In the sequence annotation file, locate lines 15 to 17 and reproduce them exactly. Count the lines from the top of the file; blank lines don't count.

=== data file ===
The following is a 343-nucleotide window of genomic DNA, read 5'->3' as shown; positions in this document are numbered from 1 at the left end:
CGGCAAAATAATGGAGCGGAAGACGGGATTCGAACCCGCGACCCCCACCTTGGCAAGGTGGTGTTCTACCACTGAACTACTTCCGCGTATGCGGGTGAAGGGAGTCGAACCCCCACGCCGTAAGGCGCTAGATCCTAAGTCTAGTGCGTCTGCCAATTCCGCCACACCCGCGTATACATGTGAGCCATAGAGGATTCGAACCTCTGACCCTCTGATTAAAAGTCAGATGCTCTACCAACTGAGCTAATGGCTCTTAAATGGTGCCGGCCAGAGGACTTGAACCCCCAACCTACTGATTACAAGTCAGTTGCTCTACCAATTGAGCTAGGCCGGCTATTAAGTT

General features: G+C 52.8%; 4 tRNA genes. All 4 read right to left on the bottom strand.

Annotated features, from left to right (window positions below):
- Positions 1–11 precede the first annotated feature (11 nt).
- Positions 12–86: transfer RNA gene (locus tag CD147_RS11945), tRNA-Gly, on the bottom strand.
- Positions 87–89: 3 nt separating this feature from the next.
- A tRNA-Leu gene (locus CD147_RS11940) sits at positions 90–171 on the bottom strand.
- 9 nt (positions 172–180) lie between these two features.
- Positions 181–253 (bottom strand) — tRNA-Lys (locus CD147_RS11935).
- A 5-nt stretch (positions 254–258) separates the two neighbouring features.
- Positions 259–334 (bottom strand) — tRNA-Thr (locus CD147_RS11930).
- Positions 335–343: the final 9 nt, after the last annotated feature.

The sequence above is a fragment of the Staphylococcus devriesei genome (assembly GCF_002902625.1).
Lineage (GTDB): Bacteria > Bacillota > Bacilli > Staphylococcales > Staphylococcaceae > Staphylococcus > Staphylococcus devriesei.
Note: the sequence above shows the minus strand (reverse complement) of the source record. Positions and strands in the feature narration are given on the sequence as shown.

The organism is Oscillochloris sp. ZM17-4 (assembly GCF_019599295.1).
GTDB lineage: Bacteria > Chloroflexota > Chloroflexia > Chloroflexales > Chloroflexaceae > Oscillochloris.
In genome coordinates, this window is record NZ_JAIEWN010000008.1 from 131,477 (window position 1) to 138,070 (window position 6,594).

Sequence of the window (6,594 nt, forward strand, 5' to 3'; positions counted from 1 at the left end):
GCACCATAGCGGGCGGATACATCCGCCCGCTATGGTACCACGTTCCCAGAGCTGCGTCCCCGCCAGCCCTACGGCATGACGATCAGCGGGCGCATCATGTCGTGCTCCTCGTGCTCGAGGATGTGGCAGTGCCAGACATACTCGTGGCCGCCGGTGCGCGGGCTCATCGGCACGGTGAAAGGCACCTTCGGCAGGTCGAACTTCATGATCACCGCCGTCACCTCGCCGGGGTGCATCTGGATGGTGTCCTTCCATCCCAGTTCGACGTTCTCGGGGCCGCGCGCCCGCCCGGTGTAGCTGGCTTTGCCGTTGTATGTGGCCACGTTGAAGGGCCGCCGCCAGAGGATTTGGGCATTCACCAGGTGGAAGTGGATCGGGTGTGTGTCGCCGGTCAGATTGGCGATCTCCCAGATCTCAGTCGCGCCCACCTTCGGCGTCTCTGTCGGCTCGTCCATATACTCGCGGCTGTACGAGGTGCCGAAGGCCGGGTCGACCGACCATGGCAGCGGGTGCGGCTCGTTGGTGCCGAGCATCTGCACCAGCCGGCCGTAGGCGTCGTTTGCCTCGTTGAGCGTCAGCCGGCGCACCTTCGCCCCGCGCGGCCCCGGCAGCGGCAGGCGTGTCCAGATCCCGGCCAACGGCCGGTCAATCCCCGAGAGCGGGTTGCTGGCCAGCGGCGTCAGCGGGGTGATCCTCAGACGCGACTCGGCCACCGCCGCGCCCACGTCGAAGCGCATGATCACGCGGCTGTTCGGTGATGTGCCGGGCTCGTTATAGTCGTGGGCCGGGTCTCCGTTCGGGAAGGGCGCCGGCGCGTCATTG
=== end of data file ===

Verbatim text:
Lineage (GTDB): Bacteria > Bacillota > Bacilli > Staphylococcales > Staphylococcaceae > Staphylococcus > Staphylococcus devriesei.
Note: the sequence above shows the minus strand (reverse complement) of the source record. Positions and strands in the feature narration are given on the sequence as shown.

The organism is Oscillochloris sp. ZM17-4 (assembly GCF_019599295.1).